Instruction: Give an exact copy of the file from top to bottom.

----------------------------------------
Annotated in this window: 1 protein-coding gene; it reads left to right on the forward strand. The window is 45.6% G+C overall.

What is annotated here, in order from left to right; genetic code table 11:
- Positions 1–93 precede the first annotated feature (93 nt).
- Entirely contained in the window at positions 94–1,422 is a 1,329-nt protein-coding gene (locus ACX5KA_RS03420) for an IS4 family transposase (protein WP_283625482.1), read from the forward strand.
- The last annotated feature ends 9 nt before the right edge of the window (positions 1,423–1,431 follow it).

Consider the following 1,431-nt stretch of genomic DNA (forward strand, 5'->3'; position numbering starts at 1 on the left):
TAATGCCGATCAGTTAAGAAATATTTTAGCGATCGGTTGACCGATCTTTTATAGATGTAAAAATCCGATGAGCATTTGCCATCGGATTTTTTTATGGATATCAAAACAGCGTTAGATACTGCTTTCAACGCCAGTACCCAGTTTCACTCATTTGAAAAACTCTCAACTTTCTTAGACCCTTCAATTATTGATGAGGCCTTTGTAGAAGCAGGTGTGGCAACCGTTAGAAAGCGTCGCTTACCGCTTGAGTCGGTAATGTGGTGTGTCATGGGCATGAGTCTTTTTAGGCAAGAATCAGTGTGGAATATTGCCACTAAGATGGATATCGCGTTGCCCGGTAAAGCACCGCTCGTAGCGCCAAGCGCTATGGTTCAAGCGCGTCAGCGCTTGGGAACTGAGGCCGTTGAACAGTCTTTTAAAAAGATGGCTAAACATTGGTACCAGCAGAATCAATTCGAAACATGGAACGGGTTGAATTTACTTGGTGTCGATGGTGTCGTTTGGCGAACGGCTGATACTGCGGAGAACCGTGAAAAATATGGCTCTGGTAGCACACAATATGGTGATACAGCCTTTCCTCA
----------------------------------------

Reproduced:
Annotated in this window: 1 protein-coding gene; it reads left to right on the forward strand. The window is 45.6% G+C overall.

What is annotated here, in order from left to right; genetic code table 11:
- Positions 1–93 precede the first annotated feature (93 nt).
- Entirely contained in the window at positions 94–1,422 is a 1,329-nt protein-coding gene (locus ACX5KA_RS03420) for an IS4 family transposase (protein WP_283625482.1), read from the forward strand.
- The last annotated feature ends 9 nt before the right edge of the window (positions 1,423–1,431 follow it).

Consider the following 1,431-nt stretch of genomic DNA (forward strand, 5'->3'; position numbering starts at 1 on the left):
TAATGCCGATCAGTTAAGAAATATTTTAGCGATCGGTTGACCGATCTTTTATAGATGTAAAAATCCGATGAGCATTTGCCATCGGATTTTTTTATGGATATCAAAACAGCGTTAGATACTGCTTTCAACGCCAGTACCCAGTTTCACTCATTTGAAAAACTCTCAACTTTCTTAGACCCTTCAATTATTGATGAGGCCTTTGTAGAAGCAGGTGTGGCAACCGTTAGAAAGCGTCGCTTACCGCTTGAGTCGGTAATGTGGTGTGTCATGGGCATGAGTCTTTTTAGGCAAGAATCAGTGTGGAATATTGCCACTAAGATGGATATCGCGTTGCCCGGTAAAGCACCGCTCGTAGCGCCAAGCGCTATGGTTCAAGCGCGTCAGCGCTTGGGAACTGAGGCCGTTGAACAGTCTTTTAAAAAGATGGCTAAACATTGGTACCAGCAGAATCAATTCGAAACATGGAACGGGTTGAATTTACTTGGTGTCGATGGTGTCGTTTGGCGAACGGCTGATACTGCGGAGAACCGTGAAAAATATGGCTCTGGTAGCACACAATATGGTGATACAGCCTTTCCTCA